To help keep their complement of 350 staff and more than 5,000 students healthy and safe National College of Ireland approached Ambisense for a solution that would let them monitor the air quality across their network of lecture halls, laboratories, offices, libraries, meeting rooms, and lecture rooms, many of which had differing connectivity requirements. The NCIRL staff also wanted to drive engagement and communications with students and staff around air quality.
Ambisense conducted a site assessment of the various room types and locations. This assessment determined the required number of monitoring points based on both the college’s needs and the areas identified as potential risk spots – a total of 70 locations were identified and AmbiAir devices installed. Across the campus, and as the location required, the Ambisense devices were configured to send data via LoRaWAN, SigFox, or Wifi. In these areas, notices (figure 1) were attached to doors to let the students and staff know that they were in a room where the air quality was being monitored.
As can be expected across 70 locations, there were a few areas with problematic air quality. However, the team at NCIRL were keen to use a data-driven approach to risk management, using the Ambilytics platform to identify these problem areas and measure the effectiveness of their remediation actions.
Improving Air Quality in Classrooms
The college facilities team received several alerts regarding the CO2 levels in one of the classrooms. A closer inspection of the data showed the space had a consistently higher CO2 level than any of the surrounding rooms, shown by the red line in Figure 2 below. Despite open window notices being issued to the lecturers, the air quality had deteriorated since more students began attending lectures in person. The facilities team took a closer look at the space on the Ambilytics platform assessing the ventilation, noting the occupancy levels of the room, and working to improve the situation.
Identification of Faulty AHU (Air Handling Unit)
In January 2022 the NCIRL facilities management team became alerted to very high CO2 levels in one of the lecture theatres. Investigation proved that there was a problem with a controller that communicates between the BMS and one of the air handling units (AHU) that supplies fresh air to the lecture theatre and that they were unable to make any adjustments to the strategy of this AHU. While they were unable to adjust the AHU, the facilities team introduced low-cost behavioural changes – namely opening windows and doors at known periods of high occupancy and were able to use the data to assess their effectiveness. These measures showed an instant reduction in CO2 levels and there have been no readings showing high-risk levels of CO2 since the changes were introduced as shown below in Figure 3.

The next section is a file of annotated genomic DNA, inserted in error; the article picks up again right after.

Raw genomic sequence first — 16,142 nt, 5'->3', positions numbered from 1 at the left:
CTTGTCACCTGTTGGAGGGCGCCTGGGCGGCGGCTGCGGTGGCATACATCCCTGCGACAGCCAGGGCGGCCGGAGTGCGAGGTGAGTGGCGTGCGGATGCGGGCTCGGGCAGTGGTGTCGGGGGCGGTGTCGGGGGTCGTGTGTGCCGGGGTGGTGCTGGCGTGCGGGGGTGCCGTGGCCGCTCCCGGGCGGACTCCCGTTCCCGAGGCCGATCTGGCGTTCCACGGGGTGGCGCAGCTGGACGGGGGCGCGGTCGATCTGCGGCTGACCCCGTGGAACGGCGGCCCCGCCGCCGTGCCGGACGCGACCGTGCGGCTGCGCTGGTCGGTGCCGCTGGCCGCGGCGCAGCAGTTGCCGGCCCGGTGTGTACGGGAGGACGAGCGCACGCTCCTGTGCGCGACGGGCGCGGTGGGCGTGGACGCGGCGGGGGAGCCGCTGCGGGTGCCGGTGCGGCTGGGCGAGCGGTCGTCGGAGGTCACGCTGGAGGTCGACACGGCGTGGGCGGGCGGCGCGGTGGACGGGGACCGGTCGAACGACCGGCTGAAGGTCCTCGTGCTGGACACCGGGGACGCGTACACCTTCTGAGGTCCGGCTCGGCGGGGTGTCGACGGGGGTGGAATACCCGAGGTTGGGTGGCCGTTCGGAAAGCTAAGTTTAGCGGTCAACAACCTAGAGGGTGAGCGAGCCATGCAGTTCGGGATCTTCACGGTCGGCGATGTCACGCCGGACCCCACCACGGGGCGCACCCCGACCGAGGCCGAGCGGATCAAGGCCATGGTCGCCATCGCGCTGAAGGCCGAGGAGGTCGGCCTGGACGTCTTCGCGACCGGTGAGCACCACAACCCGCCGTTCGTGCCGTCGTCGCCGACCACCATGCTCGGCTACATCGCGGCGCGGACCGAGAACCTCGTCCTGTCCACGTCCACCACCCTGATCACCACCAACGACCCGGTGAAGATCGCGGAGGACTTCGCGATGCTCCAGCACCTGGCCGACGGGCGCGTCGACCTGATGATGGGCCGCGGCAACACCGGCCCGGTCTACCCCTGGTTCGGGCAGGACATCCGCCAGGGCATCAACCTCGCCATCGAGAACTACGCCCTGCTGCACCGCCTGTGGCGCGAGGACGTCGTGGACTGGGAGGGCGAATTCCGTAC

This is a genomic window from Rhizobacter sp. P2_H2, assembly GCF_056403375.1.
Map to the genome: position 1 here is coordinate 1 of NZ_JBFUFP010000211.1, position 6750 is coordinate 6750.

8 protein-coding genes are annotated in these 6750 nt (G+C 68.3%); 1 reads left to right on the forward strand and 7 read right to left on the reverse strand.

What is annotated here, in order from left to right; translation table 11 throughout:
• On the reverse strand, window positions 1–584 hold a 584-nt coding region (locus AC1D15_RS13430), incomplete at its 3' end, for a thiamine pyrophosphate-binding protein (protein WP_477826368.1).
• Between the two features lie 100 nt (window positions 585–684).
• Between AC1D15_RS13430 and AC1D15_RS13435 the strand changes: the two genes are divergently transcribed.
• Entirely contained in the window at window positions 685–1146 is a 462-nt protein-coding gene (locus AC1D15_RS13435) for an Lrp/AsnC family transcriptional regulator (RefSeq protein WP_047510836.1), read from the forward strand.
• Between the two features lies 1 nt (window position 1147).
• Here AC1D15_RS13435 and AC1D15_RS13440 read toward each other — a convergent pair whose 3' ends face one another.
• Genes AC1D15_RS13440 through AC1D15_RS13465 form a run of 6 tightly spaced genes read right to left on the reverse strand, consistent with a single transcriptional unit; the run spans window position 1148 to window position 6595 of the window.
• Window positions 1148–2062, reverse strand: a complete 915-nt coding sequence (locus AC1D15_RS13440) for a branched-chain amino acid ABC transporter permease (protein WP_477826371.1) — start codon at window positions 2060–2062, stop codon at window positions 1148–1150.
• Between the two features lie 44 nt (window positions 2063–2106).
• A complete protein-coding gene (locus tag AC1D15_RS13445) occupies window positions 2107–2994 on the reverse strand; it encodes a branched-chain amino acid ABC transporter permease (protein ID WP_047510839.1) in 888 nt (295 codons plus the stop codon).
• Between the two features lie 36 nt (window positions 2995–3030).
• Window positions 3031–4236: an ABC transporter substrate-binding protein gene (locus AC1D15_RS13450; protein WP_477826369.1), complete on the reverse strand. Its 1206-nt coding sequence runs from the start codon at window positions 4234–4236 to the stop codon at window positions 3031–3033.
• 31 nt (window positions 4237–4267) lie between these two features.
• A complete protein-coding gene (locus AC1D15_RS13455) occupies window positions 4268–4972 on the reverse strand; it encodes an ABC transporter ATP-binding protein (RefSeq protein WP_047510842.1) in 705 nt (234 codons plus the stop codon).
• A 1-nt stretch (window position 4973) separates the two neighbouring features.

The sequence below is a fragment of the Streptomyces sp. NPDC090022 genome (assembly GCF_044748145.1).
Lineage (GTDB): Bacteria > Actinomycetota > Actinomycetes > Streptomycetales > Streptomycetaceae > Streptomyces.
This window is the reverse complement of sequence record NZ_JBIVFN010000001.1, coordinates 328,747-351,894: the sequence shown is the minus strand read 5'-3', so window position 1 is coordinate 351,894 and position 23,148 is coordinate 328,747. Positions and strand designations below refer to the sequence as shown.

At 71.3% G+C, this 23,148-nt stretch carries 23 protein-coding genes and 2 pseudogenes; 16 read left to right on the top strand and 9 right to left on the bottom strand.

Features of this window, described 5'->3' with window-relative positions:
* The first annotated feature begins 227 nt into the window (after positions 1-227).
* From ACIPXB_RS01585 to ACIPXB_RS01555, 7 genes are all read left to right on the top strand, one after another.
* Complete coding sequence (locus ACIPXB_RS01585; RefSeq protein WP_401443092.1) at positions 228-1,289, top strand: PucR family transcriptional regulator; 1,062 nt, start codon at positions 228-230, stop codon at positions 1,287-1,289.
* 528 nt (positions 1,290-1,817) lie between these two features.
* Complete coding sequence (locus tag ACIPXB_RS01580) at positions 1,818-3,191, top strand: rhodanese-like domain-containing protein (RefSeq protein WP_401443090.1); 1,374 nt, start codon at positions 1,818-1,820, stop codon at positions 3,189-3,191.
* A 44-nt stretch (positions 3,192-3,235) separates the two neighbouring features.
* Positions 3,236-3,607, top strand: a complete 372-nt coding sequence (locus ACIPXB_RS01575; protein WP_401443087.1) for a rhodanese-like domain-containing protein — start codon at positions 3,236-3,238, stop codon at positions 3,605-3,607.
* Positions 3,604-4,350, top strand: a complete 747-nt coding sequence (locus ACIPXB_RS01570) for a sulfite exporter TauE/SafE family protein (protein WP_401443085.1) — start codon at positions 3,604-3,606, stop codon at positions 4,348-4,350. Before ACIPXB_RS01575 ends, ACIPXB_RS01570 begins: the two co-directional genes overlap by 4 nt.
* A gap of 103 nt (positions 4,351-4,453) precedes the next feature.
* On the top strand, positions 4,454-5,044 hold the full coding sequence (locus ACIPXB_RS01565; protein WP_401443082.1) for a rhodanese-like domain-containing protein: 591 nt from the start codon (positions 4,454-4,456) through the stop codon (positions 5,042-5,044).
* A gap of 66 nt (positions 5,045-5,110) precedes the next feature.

NCIRL used the data on the Ambilytics platform to make improvements on how their office staff operated as well as changing behaviours in relation to college classes. In one of the off-campus buildings used by the college there was an increased level of CO2 as staff began returning to the office in February 2022. Shortly after this, the facilities team began to receive regular notifications alerting them to very high CO2 levels in this space.
They took swift action, contacting the admin team in the office remotely to confirm and address the issue by implementing low costs remediation measures during these meetings, actions that have continued to implement. This proved sufficient as Fig 4 shows that despite increased room use, the CO2 levels (baring an isolated incident) have remained at well within acceptable levels.
The multiple connectivity options on AmbiAir allowed the NCIRL team to connect every required space including those identified as high risk, while the actionable insights generated by AmbiAir helped the NCIRL team get a deeper understanding of the air quality throughout the campus. They used this data to identify problem areas, and take successful, quantifiably proven actions to solve these problems. Notifying those using a room that the air quality was being monitored also helped the students and staff feel safer as they returned to a more on-site classroom approach.